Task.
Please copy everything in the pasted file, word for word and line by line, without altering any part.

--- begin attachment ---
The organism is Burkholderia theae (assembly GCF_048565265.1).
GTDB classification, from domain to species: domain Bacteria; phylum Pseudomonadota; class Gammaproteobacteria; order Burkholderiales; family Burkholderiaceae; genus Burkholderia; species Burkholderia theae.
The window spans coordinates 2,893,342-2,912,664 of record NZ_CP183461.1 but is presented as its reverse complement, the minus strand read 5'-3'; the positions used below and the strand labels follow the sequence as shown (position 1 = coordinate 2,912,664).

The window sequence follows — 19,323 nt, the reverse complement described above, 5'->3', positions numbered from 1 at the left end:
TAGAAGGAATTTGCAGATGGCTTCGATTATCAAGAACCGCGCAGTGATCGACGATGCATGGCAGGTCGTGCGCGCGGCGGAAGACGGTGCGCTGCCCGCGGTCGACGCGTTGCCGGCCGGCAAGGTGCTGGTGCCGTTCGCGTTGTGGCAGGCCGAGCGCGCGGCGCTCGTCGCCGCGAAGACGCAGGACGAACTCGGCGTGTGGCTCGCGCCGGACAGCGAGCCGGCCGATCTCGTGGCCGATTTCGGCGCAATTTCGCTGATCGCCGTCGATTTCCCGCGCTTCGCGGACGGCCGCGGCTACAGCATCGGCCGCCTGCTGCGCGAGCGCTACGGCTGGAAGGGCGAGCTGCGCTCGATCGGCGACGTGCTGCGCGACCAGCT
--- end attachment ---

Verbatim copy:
The organism is Burkholderia theae (assembly GCF_048565265.1).
GTDB classification, from domain to species: domain Bacteria; phylum Pseudomonadota; class Gammaproteobacteria; order Burkholderiales; family Burkholderiaceae; genus Burkholderia; species Burkholderia theae.
The window spans coordinates 2,893,342-2,912,664 of record NZ_CP183461.1 but is presented as its reverse complement, the minus strand read 5'-3'; the positions used below and the strand labels follow the sequence as shown (position 1 = coordinate 2,912,664).

The window sequence follows — 19,323 nt, the reverse complement described above, 5'->3', positions numbered from 1 at the left end:
TAGAAGGAATTTGCAGATGGCTTCGATTATCAAGAACCGCGCAGTGATCGACGATGCATGGCAGGTCGTGCGCGCGGCGGAAGACGGTGCGCTGCCCGCGGTCGACGCGTTGCCGGCCGGCAAGGTGCTGGTGCCGTTCGCGTTGTGGCAGGCCGAGCGCGCGGCGCTCGTCGCCGCGAAGACGCAGGACGAACTCGGCGTGTGGCTCGCGCCGGACAGCGAGCCGGCCGATCTCGTGGCCGATTTCGGCGCAATTTCGCTGATCGCCGTCGATTTCCCGCGCTTCGCGGACGGCCGCGGCTACAGCATCGGCCGCCTGCTGCGCGAGCGCTACGGCTGGAAGGGCGAGCTGCGCTCGATCGGCGACGTGCTGCGCGACCAGCT